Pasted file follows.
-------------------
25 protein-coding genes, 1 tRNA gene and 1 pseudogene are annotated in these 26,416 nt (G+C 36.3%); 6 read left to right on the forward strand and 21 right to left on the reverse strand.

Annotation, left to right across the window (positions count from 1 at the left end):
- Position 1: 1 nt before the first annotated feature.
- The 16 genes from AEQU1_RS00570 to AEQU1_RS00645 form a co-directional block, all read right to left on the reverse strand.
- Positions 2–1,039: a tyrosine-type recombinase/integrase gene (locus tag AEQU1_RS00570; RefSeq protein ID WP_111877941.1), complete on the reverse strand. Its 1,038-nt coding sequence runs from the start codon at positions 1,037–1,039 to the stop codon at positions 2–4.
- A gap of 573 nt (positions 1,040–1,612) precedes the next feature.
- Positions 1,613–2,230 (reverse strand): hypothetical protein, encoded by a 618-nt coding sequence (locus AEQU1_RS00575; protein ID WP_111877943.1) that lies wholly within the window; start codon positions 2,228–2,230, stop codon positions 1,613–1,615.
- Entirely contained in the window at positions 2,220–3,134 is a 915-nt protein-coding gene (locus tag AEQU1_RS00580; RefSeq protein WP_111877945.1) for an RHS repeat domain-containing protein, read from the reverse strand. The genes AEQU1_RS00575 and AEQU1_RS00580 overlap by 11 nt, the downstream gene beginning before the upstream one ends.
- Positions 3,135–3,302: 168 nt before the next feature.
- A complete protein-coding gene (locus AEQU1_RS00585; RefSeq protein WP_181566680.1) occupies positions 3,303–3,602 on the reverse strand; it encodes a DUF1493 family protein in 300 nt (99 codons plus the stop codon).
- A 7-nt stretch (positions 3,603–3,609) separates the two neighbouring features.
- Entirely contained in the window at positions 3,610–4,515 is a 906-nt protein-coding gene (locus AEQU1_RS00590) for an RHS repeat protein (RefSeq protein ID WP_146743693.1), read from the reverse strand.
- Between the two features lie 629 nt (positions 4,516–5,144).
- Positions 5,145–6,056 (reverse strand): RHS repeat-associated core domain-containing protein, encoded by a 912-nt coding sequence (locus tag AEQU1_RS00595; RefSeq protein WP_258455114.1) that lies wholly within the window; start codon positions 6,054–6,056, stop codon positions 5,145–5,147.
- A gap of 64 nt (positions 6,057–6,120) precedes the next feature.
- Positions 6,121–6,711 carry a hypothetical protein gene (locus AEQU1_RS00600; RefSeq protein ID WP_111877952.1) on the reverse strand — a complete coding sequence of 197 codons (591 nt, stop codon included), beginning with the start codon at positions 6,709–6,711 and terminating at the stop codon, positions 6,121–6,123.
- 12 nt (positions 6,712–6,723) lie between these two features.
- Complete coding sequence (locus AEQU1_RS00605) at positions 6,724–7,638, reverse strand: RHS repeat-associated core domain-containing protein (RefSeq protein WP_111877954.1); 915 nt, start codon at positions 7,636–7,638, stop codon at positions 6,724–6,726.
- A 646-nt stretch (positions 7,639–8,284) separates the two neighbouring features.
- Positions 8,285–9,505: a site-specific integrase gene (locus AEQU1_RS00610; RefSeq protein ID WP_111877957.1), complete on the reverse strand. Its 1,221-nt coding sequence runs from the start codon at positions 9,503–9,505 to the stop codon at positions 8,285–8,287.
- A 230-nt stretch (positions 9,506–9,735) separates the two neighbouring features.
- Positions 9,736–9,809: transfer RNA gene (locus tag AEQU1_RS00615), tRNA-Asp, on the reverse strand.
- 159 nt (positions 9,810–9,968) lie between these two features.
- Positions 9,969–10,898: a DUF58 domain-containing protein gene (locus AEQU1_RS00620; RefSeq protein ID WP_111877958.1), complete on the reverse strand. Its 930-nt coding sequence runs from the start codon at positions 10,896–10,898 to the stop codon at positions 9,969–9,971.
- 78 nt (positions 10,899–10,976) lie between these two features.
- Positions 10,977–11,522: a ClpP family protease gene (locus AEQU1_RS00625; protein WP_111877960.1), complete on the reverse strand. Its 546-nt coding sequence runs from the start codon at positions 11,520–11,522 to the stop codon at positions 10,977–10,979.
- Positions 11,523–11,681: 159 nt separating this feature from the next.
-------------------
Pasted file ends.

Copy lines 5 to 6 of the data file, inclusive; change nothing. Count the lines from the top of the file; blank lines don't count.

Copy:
- Positions 2–1,039: a tyrosine-type recombinase/integrase gene (locus tag AEQU1_RS00570; RefSeq protein ID WP_111877941.1), complete on the reverse strand. Its 1,038-nt coding sequence runs from the start codon at positions 1,037–1,039 to the stop codon at positions 2–4.
- A gap of 573 nt (positions 1,040–1,612) precedes the next feature.